Bank of Mexico Governor says #Bitcoin More like Precious Metal than Legal Tender, But Sweden’s Sees Eventual “Collapse”

Meanwhile, to billionaire investor Leon Cooperman, Bitcoin doesn’t make “a great deal of sense” because he’s old, not to mention he’s a “paper guy.”

Riksbank Governor Stefan Ingves compared buying and selling bitcoin to trading stamps and questioned its staying power without the government's backing.

“Private money usually collapses sooner or later,” said the governor of Sweden’s central bank at a banking conference in Stockholm.

“And sure, you can get rich by trading in bitcoin, but it’s comparable to trading in stamps.”

Ingves said earlier this year that cryptos are unlikely to escape regulatory oversight as they rise in popularity.

Much like Ingves, billionaire investor Leon Cooperman is skeptical of the leading cryptocurrency, which doesn’t make “a great deal of sense.”

“I say that if you don't understand bitcoin, it means you're old. I'm 78. I'm old. I don't understand it,” he said on CNBC.

Gold is a “better” store of value than Bitcoin if one is nervous about the world, as per Cooperman. But he doesn’t own much bullion either as he's a “paper guy” and “a perennial optimist.”

According to the hedge fund manager, it isn’t in the US government's interest to make way for a substitute to the dollar either, “My guess is I'd be very careful in bitcoin,” he said.

Evolved Fiat Money

But unlike Ingves and Cooperman, the chief of Bank of Mexico believes, Bitcoin is more than just money; in fact, it is a means of barter that is an “evolved” version of fiat money.

On Thursday, Governor Alejandro Diaz de Leon called Bitcoin a high-risk investment and a poor store of value.

According to him, receiving Bitcoin in exchange for a good or service is more like bartering because there isn’t really the exchange of money for a good, but the person is actually exchanging a good for a good.

“In our times, money has evolved to be fiat money issued by central banks.”

“Bitcoin is more like a dimension of precious metals than daily legal tender.”

According to the head of the apex bank, for a cryptocurrency to be considered money, it must be a reliable payment method and safeguard its value, pointing to its high volatility where it fluctuates 10% from one day to another.

“You don't want that volatility for purchasing power. In that sense, it is not a good safeguard of value.”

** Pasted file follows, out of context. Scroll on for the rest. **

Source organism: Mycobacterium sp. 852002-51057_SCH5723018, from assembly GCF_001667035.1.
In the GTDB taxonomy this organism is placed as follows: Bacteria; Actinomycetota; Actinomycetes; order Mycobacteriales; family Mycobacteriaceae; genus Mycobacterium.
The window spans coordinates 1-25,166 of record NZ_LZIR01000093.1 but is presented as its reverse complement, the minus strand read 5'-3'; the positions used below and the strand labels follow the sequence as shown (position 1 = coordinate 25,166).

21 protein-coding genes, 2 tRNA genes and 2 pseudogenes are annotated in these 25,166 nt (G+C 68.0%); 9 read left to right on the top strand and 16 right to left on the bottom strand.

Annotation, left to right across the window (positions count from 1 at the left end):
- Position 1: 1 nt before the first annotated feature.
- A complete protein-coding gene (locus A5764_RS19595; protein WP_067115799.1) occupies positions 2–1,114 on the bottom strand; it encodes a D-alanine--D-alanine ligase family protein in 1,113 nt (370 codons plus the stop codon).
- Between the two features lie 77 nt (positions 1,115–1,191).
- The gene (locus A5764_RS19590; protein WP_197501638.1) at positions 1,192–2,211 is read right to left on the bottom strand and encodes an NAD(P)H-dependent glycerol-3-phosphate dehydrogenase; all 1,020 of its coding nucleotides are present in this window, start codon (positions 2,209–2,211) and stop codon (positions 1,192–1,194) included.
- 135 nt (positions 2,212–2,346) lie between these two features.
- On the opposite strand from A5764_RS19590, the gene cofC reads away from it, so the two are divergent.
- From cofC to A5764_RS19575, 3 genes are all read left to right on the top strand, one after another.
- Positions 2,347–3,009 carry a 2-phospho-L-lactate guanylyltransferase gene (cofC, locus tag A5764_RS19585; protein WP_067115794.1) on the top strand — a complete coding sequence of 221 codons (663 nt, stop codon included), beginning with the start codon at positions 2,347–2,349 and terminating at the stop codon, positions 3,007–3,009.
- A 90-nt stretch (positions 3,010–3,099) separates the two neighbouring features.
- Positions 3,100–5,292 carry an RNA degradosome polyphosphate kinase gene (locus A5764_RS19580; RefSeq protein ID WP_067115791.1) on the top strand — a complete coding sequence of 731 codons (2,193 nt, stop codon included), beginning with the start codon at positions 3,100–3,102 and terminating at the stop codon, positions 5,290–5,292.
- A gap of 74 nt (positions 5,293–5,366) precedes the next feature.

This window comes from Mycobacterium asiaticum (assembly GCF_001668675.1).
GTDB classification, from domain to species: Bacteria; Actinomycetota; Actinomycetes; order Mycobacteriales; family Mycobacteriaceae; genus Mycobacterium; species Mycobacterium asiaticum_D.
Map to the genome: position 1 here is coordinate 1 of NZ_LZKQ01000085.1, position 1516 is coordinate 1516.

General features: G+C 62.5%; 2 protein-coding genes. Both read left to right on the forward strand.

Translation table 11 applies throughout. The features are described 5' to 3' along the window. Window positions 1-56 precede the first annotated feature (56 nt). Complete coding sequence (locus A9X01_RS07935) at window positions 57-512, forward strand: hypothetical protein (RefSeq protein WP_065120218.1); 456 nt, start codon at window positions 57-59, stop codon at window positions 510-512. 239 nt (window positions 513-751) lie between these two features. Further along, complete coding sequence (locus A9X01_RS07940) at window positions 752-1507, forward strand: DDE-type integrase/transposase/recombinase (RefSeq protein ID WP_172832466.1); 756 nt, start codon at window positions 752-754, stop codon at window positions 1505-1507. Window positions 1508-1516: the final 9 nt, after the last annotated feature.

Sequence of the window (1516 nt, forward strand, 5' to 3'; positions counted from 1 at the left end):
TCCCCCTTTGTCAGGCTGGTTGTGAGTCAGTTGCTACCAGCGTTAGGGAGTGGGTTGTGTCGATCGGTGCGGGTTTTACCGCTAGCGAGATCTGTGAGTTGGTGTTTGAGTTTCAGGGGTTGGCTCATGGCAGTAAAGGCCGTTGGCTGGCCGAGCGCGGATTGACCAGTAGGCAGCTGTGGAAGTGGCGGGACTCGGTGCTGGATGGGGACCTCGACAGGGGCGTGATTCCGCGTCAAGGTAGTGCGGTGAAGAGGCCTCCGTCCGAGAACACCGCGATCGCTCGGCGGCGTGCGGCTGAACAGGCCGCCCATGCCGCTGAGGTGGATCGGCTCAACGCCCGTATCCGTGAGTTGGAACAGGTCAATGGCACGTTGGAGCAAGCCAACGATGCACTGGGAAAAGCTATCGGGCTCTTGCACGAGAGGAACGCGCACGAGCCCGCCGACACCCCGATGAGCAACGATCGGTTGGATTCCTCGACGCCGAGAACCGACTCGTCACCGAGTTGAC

Saving Millions of Dollars

The Banxico boss’s comments on Bitcoin came the same week that another LATAM country, El Salvador, officially adopted Bitcoin as a legal tender alongside the US dollar. Another country, Panama, is moving to embrace digital currencies as well.

As we reported, EL Salvador, whose 70% population doesn’t have a bank account, became the world’s first nation to adopt Bitcoin to increase financial inclusion and cut down on the high cost and inefficiencies involved in remittances.

Last year, El Salvadorians living abroad transferred nearly $6 billion home, about 25% of the country’s GDP. But a chunk of this goes to the middleman facilitating these international transfers.

El Salvador President Nayib Bukele estimates that MoneyGram and Western Union will lose $400 million a year in commission for remittances should bitcoin adoption scales.

According to Mario Gomez Lozada, who worked as a banker with Merrill Lynch and Credit Suisse and now runs a crypto derivatives exchange, this figure will be closer to $1 billion.

Remittances are a major support for Mexico's economy, which rose to their highest-ever level in February 2021 since records began in 1995. Remittances to Latin America’s second-largest economy in February recorded $3.174 billion and totaled $40.61 billion last year, according to central bank data.

This means Mexico can gain immensely if it decides to adopt Bitcoin and cryptocurrencies like other countries in the region.

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